Friday, June 3, 2011

Midsummer Madness: Books to Celebrate Fairy Magic

Die Elfenkönigin Titania streichelt den eselsköpfigen Zettel by Johann Heinrich Füssli ca. 1780 - 1790 
Midsummer’s Eve (June 24th) will soon be upon us.  It’s a shame Americans don’t celebrate it like the Europeans do, especially those wild Scandinavians, Finns, and Estonians.  I guess when you’re pounded by icy cold most of the year, you like to really throw it down in the summer.  Midsummer is a time for bonfires, drinking, singing, dancing, giant swings, picking flowers by the moonlight, and finding treasures beneath a will-o-the-wisp.  I imagine there’s also a little romance involved and a fair amount of lewd behavior.  For instance, those crazy Latvians like to run around naked at three a.m. to mark the festival.  Now that’s as good a reason as any to visit the Baltic countries.  Whoo-hoo! Where’s the sarīkojums?! (That’s Latvian for par-tay.)

Sadly, Book Phantom can’t make it to Latvia and will have to make her own little Midsummer Celebration; there will probably be a bonfire and some drinking, and with enough of said drinking, there may be something that approximates singing and dancing.  I’ll probably have to draw the line at streaking through my little town, because I’m middle-aged and that’d just be gross.  Plus, I doubt the local Baptists would turn a blind eye toward naked shenanigans done in the name of heathen debauchery.  So, I’ll just have to settle for some reading revelry (and I anticipate a bit of it will be lewd!).  For June, I’ve selected books that will imbue me with the magical feeling of this happy season – all of my picks pertain to fairies and fairy enchantment.

  • New Release:  The Great Night by Chris Adrian is a modernized take on Shakespeare’s A Midsummer Night’s Dream.  It takes place in San Francisco’s Buena Vista Park, where three mortals who have experienced tragic losses find themselves lost on their way to a party.  Fairy magic is afoot when Titania releases a dark and murderous Puck from his bonds in hopes her absent Oberon will return to save the day.
  • Classic: I know the obvious choice here would be Shakespeare’s A Midsummer Night’s Dream, but I’ve already read it.  As much as I love it, I’m looking for something different.  So I chose a classic from Shakespeare’s age:  Edmund Spenser’s The Faerie Queene, a massive, Infinite-Jest-sized, allegorical poem.  Laced with virtue and chivalry and anti-Spanish and anti-papal sentiment, it was an ode to Queen Elizabeth I.  Spenser was clearly a genius with the sucking up; he curried favor like an Indian chef curries a vindaloo.  You can download the full text here. 
  • Nonfiction: Witches, Werewolves, and Fairies: Shapeshifters and Astral Doublers in the Middle Ages by Claude Lecouteux.  Lecouteux analyzes Western European legends and discusses the concept of a triple soul, whereby one, The Double, can leave the body and journey where it chooses.  I’m projecting (not astrally) that there will be plenty of mythology and maybe even some Jungian analysis of the soul.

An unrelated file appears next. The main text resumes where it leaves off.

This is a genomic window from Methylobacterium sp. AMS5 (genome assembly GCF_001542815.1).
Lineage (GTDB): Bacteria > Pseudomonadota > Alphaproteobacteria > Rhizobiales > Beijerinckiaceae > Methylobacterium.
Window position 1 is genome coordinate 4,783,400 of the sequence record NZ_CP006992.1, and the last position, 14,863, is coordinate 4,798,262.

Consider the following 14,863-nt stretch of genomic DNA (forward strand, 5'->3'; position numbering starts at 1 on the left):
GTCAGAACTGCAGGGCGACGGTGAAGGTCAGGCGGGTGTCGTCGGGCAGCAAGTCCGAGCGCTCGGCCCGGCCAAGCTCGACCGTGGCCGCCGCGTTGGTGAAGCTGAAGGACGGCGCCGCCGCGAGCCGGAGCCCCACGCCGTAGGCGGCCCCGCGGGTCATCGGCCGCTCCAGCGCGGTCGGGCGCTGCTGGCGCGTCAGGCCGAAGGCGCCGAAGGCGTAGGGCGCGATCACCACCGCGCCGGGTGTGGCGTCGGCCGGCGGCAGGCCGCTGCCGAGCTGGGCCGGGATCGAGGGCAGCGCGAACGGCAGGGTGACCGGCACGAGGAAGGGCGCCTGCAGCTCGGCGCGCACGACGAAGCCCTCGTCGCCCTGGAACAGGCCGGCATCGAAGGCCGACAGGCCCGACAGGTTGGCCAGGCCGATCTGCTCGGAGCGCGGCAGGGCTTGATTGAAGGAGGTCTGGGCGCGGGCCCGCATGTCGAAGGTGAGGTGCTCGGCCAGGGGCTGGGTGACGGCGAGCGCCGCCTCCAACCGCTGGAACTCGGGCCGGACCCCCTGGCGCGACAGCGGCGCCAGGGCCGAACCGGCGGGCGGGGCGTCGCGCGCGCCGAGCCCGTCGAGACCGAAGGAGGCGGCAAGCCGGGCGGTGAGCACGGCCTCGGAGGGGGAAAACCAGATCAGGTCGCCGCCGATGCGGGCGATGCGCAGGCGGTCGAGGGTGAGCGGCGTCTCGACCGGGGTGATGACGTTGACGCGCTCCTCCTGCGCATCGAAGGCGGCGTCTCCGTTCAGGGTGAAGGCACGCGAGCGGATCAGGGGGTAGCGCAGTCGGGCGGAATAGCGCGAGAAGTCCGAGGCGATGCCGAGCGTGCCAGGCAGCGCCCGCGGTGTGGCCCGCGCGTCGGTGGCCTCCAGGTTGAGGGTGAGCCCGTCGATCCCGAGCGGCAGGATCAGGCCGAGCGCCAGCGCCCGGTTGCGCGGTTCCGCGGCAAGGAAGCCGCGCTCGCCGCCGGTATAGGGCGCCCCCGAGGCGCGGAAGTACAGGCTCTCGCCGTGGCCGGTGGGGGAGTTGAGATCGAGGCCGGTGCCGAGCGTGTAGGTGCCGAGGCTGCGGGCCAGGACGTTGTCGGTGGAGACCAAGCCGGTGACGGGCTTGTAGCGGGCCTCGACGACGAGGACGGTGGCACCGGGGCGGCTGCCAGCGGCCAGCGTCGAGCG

• Juvenile Fiction:  The Girl Who Circumnavigated Fairyland in a Ship of Her Own Making by Catherynne M. Valente.  This is listed as a Young Adult book, although, with its drawings, it looks like a modern-day Alice in Wonderland or Wizard of Oz.  It is a newish release (May 10, 2011), and the title evoked such strong associations of girl power, I just had to get it.  Twelve-year old September from Nebraska is whisked away to Fairyland by the Green Wind.  She meets mythical beasts and goes on a quest for a witch’s spoon.  I wonder if her battle cry is “Spooooon!”  (That’s for all you Tick fans).  September’s adventures are both sweet and tragic because Fairyland is both magical and dark.  The tale has been called lyrical, whimsical, flavorful, and complex.
  • Writers’ Reference:  Writing Magic: Creating Stories that Fly by Gail Carson Levine.  Levine is the queen of reworked fairytales, such as Ella Enchanted and Princess Sonora and the Long Sleep, so she’s bound to be a helpful Fairy Godmother for aspiring authors.  Although this is a writer’s how-to for young adults, I’m sure even the mature reader could benefit from a sprinkle or two of Levine’s authorial fairy dust.
Here are some suggestions for “bonus” reads if you're not beguiled by the above selections:
  • Jonathan Strange and Mr. Norrell by Susanna Clarke.  Clarke is a genius at world building and characterization.  I stewed in this story like I was in a luxurious bubble bath.
  • A Midsummer Night’s Dream by William Shakespeare.  If you haven’t read it, it might be good to read before picking up Chris Adrian’s The Great Night.
  • If you love YA or have a tween reader like I do, Aprilynne Pike’s Wings series might be for you.  It’s about a teen girl named Laurel who discovers she’s a fairy when a huge blossom grows out of her back.  Book one is Wings, book two is Spells, and book three (released in May 2011) is Illusions.  I liked the first one well enough, but book two didn’t draw me deeper into Laurel’s character.  I probably won’t read book three, but my ten-year old has read them all and really liked them.  The first two were pretty safe for tweens, and I like that my daughter and I could share a reading experience.
  • If you want some classics of children’s literature, you can download Rudyard Kipling’s Puck of Pook’s Hill and Rewards and Fairies free at  I will probably peruse these in my spare time, when I’m not shakin’ it around the bonfire.

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